Dave Roos

Contributing Writer

Dave is a freelance journalist who has contributed hundreds of articles to HowStuffWorks since 2007. Raised in Pittsburgh, Pennsylvania, Dave attended Duke University where he earned the B.A. in comparative religious studies that has served him so well. Dave began freelancing when he and his wife moved to Mexico in 2003, publishing articles about Mexican food and culture in The New York Times, the Los Angeles Times and Newsweek. Nearly 15 years and three kids later, Dave and his family recently moved back to Mexico and just might stay a while.


RECENT CONTRIBUTIONS


Leftover pizza is practically a staple in college dorms and bachelor pads, but is it safe to eat at room temperature?

Is there something about American suburban high school culture that makes it fertile ground for school shootings? One researcher says 'yes.'

Britt Marie Hermes started out at a naturopath. Now, she writes a blog criticizing their practices, which has landed her in a lawsuit. At a time when naturopaths are fighting for more state licensing and insurance coverage, she shares her story.

The U.S.'s long-standing cash bail system produces two very different outcomes depending on how much money the defendant can scrape together.

The prosperity gospel is one of the most popular forms of Christianity in the entire world. But where did it come from and how did it get so big? And why do critics say it gives a false picture of Christianity?

A startling two-thirds of gun deaths in the U.S. are suicides, not homicides. Some suicide prevention advocates and gun rights supporters are coming together to educate people about suicide risk.

The flick, the shake and the micromort are just three of the unusual measurements that scientists use.

Even items with the word 'penny' in their name, like penny candy, cost more than a cent. What does a penny buy in America these days?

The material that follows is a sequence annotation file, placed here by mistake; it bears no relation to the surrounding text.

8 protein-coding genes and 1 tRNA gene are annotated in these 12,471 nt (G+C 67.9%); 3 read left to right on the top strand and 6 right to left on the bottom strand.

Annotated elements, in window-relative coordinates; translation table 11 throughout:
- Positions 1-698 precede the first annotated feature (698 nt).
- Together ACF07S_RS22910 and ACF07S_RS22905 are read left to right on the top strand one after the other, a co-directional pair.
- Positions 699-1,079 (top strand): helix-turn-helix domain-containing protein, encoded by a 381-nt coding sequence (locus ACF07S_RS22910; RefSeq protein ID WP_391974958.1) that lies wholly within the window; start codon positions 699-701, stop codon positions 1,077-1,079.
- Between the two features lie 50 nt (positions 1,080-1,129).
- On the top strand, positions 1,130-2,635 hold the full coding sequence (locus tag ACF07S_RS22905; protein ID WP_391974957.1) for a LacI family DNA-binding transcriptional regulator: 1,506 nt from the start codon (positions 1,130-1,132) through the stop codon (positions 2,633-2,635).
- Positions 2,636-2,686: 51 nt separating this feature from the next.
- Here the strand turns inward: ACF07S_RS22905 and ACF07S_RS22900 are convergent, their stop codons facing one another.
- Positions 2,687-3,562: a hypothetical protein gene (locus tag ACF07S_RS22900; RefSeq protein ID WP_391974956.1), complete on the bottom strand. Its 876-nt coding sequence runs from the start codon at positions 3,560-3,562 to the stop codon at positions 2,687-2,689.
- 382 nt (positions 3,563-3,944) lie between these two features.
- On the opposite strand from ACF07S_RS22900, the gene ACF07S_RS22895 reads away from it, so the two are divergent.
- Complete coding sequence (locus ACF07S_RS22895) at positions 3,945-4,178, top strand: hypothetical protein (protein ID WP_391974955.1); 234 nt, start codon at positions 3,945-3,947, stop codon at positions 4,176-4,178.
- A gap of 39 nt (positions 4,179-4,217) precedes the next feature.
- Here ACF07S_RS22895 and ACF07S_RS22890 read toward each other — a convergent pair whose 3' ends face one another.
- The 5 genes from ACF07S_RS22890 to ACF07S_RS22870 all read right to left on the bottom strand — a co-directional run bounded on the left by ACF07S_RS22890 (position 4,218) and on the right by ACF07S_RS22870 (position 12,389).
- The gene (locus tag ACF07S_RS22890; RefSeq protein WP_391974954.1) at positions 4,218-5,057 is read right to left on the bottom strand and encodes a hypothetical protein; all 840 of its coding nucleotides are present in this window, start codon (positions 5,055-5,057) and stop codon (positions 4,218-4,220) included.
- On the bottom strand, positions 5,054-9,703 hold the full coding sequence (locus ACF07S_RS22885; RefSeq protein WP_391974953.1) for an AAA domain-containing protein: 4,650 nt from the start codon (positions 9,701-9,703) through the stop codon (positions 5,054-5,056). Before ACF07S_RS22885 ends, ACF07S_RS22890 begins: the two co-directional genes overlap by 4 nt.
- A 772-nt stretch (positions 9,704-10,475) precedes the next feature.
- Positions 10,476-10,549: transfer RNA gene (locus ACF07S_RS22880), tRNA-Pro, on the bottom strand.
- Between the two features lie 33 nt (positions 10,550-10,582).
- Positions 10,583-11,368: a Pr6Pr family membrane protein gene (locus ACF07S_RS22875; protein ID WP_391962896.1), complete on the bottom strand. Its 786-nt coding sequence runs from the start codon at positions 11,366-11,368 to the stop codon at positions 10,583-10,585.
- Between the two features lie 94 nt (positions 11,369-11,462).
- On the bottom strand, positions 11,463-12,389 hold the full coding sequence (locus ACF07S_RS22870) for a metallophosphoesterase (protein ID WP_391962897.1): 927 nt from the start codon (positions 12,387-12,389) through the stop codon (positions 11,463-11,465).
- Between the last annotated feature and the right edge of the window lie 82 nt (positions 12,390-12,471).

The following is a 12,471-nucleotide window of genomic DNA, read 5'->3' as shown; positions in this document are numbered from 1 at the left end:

The most sweeping tax overhaul in decades became law in December 2017. What should U.S. taxpayers do in 2018 to benefit from the tax code changes?

Whether your account has been hacked or you've lost your private key code, do you have any recourse for recovering your lost bitcoin?

You may know the story of how Fletcher Christian and his men mutinied aboard the ship the Bounty. But what was the voyage all about in the first place?

Bitcoin had a banner 2017, trading at up to around $20,000 per unit. So, hopes were high for its debut on the futures market in December. How is this cryptocurrency faring in the real world of financial regulation?

Controversy surrounds the removal of public monuments honoring the U.S. Confederacy. But who determines which monuments go up or come down?

The real story about the roots of infidelity and monogamy is far more complicated than whether you have the "cheating gene."

The online company has its fingers in just about every e-commerce enterprise; it's even caused many organizations to go out of business. Yet the U.S. government has not tried to stop Amazon's growth. Why's that?

Just 9 percent of all shopping is online, but it's growing fast. Old-school brick-and-mortar stores are trying some new tricks to stay competitive.

To paraphrase John Oliver, "net" and "neutrality" are two spectacularly boring words. But here's the annoying truth: You should care about net neutrality. Learn why.

Bitcoin's price of more than $10,000 a coin has gotten everyone excited, but some financial experts are putting their money on another cryptocurrency.

TripAdvisor deleted — and later reinstated — a hotel review where a visitor alleged she had been raped. How can review websites legally balance their duty to warn users as well as to beware of false, defamatory content?

Private investigative firms like Black Cube, hired by Harvey Weinstein, use borderline illegal tactics to try to silence accusers.